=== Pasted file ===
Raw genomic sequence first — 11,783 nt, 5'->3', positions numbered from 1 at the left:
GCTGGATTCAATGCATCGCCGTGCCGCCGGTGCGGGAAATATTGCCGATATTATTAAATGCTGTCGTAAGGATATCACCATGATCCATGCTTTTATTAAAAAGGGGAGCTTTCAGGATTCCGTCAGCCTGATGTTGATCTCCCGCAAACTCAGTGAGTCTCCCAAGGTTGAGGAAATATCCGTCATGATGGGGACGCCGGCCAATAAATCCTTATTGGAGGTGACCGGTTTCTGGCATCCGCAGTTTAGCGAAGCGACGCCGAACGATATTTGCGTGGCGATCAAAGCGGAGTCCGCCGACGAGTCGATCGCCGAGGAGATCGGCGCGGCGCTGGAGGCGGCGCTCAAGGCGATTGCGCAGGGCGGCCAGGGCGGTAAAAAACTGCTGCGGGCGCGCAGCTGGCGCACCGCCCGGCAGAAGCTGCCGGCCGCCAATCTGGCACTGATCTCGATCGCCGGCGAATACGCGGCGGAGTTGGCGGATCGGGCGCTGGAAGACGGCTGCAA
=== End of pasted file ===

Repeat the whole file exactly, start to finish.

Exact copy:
Raw genomic sequence first — 11,783 nt, 5'->3', positions numbered from 1 at the left:
GCTGGATTCAATGCATCGCCGTGCCGCCGGTGCGGGAAATATTGCCGATATTATTAAATGCTGTCGTAAGGATATCACCATGATCCATGCTTTTATTAAAAAGGGGAGCTTTCAGGATTCCGTCAGCCTGATGTTGATCTCCCGCAAACTCAGTGAGTCTCCCAAGGTTGAGGAAATATCCGTCATGATGGGGACGCCGGCCAATAAATCCTTATTGGAGGTGACCGGTTTCTGGCATCCGCAGTTTAGCGAAGCGACGCCGAACGATATTTGCGTGGCGATCAAAGCGGAGTCCGCCGACGAGTCGATCGCCGAGGAGATCGGCGCGGCGCTGGAGGCGGCGCTCAAGGCGATTGCGCAGGGCGGCCAGGGCGGTAAAAAACTGCTGCGGGCGCGCAGCTGGCGCACCGCCCGGCAGAAGCTGCCGGCCGCCAATCTGGCACTGATCTCGATCGCCGGCGAATACGCGGCGGAGTTGGCGGATCGGGCGCTGGAAGACGGCTGCAA